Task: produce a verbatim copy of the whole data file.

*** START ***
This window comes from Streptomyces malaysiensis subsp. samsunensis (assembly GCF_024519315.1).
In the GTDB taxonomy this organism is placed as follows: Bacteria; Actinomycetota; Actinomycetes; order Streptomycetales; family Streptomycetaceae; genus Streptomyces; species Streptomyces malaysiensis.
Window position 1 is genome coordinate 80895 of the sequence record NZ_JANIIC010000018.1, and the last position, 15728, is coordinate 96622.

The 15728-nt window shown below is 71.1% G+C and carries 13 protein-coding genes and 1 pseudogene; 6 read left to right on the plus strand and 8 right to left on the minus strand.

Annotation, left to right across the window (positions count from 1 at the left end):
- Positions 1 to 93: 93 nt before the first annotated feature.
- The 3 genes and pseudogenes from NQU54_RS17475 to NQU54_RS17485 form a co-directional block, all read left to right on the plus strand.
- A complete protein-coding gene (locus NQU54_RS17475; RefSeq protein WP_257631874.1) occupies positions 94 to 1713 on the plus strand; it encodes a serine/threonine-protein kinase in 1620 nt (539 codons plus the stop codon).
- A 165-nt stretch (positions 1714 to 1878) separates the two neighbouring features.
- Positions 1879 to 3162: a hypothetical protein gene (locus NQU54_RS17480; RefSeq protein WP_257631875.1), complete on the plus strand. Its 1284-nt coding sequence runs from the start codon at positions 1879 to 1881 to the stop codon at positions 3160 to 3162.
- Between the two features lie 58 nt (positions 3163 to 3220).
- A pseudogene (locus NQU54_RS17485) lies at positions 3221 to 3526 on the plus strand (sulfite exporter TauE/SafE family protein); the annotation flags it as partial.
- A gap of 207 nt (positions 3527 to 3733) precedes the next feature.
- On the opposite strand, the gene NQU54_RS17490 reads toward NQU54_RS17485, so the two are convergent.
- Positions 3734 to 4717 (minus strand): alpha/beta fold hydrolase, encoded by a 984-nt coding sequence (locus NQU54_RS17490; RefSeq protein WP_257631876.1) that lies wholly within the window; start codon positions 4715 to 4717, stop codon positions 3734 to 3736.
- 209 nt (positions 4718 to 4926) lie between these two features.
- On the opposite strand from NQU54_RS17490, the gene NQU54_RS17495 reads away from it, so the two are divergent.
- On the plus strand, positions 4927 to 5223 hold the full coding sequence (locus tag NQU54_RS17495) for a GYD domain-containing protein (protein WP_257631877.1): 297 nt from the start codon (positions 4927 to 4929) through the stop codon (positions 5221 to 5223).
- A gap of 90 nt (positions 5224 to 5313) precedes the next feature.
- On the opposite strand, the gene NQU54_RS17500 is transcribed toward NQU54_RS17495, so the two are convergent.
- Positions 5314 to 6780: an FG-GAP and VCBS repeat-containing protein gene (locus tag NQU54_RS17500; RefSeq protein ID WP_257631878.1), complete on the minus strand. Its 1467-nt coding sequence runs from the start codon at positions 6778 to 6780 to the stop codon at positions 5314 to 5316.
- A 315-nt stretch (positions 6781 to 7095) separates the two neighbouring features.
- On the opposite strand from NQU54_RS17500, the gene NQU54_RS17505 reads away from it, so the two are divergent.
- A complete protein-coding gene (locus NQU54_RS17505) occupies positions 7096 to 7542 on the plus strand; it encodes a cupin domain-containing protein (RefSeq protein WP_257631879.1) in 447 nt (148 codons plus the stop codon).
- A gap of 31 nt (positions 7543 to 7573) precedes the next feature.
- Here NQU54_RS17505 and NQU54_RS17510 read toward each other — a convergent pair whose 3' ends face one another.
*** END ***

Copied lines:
This window comes from Streptomyces malaysiensis subsp. samsunensis (assembly GCF_024519315.1).
In the GTDB taxonomy this organism is placed as follows: Bacteria; Actinomycetota; Actinomycetes; order Streptomycetales; family Streptomycetaceae; genus Streptomyces; species Streptomyces malaysiensis.
Window position 1 is genome coordinate 80895 of the sequence record NZ_JANIIC010000018.1, and the last position, 15728, is coordinate 96622.

The 15728-nt window shown below is 71.1% G+C and carries 13 protein-coding genes and 1 pseudogene; 6 read left to right on the plus strand and 8 right to left on the minus strand.

Annotation, left to right across the window (positions count from 1 at the left end):
- Positions 1 to 93: 93 nt before the first annotated feature.
- The 3 genes and pseudogenes from NQU54_RS17475 to NQU54_RS17485 form a co-directional block, all read left to right on the plus strand.
- A complete protein-coding gene (locus NQU54_RS17475; RefSeq protein WP_257631874.1) occupies positions 94 to 1713 on the plus strand; it encodes a serine/threonine-protein kinase in 1620 nt (539 codons plus the stop codon).
- A 165-nt stretch (positions 1714 to 1878) separates the two neighbouring features.
- Positions 1879 to 3162: a hypothetical protein gene (locus NQU54_RS17480; RefSeq protein WP_257631875.1), complete on the plus strand. Its 1284-nt coding sequence runs from the start codon at positions 1879 to 1881 to the stop codon at positions 3160 to 3162.
- Between the two features lie 58 nt (positions 3163 to 3220).
- A pseudogene (locus NQU54_RS17485) lies at positions 3221 to 3526 on the plus strand (sulfite exporter TauE/SafE family protein); the annotation flags it as partial.
- A gap of 207 nt (positions 3527 to 3733) precedes the next feature.
- On the opposite strand, the gene NQU54_RS17490 reads toward NQU54_RS17485, so the two are convergent.
- Positions 3734 to 4717 (minus strand): alpha/beta fold hydrolase, encoded by a 984-nt coding sequence (locus NQU54_RS17490; RefSeq protein WP_257631876.1) that lies wholly within the window; start codon positions 4715 to 4717, stop codon positions 3734 to 3736.
- 209 nt (positions 4718 to 4926) lie between these two features.
- On the opposite strand from NQU54_RS17490, the gene NQU54_RS17495 reads away from it, so the two are divergent.
- On the plus strand, positions 4927 to 5223 hold the full coding sequence (locus tag NQU54_RS17495) for a GYD domain-containing protein (protein WP_257631877.1): 297 nt from the start codon (positions 4927 to 4929) through the stop codon (positions 5221 to 5223).
- A gap of 90 nt (positions 5224 to 5313) precedes the next feature.
- On the opposite strand, the gene NQU54_RS17500 is transcribed toward NQU54_RS17495, so the two are convergent.
- Positions 5314 to 6780: an FG-GAP and VCBS repeat-containing protein gene (locus tag NQU54_RS17500; RefSeq protein ID WP_257631878.1), complete on the minus strand. Its 1467-nt coding sequence runs from the start codon at positions 6778 to 6780 to the stop codon at positions 5314 to 5316.
- A 315-nt stretch (positions 6781 to 7095) separates the two neighbouring features.
- On the opposite strand from NQU54_RS17500, the gene NQU54_RS17505 reads away from it, so the two are divergent.
- A complete protein-coding gene (locus NQU54_RS17505) occupies positions 7096 to 7542 on the plus strand; it encodes a cupin domain-containing protein (RefSeq protein WP_257631879.1) in 447 nt (148 codons plus the stop codon).
- A gap of 31 nt (positions 7543 to 7573) precedes the next feature.
- Here NQU54_RS17505 and NQU54_RS17510 read toward each other — a convergent pair whose 3' ends face one another.